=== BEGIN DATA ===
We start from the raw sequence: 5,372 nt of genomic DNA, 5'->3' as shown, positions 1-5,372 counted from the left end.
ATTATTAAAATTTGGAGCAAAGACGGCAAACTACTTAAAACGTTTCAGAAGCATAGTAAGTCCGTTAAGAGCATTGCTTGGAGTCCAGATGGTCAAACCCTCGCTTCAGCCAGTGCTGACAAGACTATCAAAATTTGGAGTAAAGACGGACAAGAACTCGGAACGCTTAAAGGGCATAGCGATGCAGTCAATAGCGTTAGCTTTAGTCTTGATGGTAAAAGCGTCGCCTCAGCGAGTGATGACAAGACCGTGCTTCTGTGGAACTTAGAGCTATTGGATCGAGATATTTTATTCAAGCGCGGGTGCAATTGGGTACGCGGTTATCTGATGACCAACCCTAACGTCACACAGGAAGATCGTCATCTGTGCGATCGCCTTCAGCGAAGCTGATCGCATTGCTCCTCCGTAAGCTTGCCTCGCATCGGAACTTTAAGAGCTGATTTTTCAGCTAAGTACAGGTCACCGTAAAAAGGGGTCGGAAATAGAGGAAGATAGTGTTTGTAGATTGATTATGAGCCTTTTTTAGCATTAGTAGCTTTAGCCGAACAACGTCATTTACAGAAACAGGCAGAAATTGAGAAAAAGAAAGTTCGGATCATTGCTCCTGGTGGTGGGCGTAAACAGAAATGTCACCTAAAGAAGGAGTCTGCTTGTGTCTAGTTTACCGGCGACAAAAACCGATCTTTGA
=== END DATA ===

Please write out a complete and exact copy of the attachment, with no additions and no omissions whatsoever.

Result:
We start from the raw sequence: 5,372 nt of genomic DNA, 5'->3' as shown, positions 1-5,372 counted from the left end.
ATTATTAAAATTTGGAGCAAAGACGGCAAACTACTTAAAACGTTTCAGAAGCATAGTAAGTCCGTTAAGAGCATTGCTTGGAGTCCAGATGGTCAAACCCTCGCTTCAGCCAGTGCTGACAAGACTATCAAAATTTGGAGTAAAGACGGACAAGAACTCGGAACGCTTAAAGGGCATAGCGATGCAGTCAATAGCGTTAGCTTTAGTCTTGATGGTAAAAGCGTCGCCTCAGCGAGTGATGACAAGACCGTGCTTCTGTGGAACTTAGAGCTATTGGATCGAGATATTTTATTCAAGCGCGGGTGCAATTGGGTACGCGGTTATCTGATGACCAACCCTAACGTCACACAGGAAGATCGTCATCTGTGCGATCGCCTTCAGCGAAGCTGATCGCATTGCTCCTCCGTAAGCTTGCCTCGCATCGGAACTTTAAGAGCTGATTTTTCAGCTAAGTACAGGTCACCGTAAAAAGGGGTCGGAAATAGAGGAAGATAGTGTTTGTAGATTGATTATGAGCCTTTTTTAGCATTAGTAGCTTTAGCCGAACAACGTCATTTACAGAAACAGGCAGAAATTGAGAAAAAGAAAGTTCGGATCATTGCTCCTGGTGGTGGGCGTAAACAGAAATGTCACCTAAAGAAGGAGTCTGCTTGTGTCTAGTTTACCGGCGACAAAAACCGATCTTTGA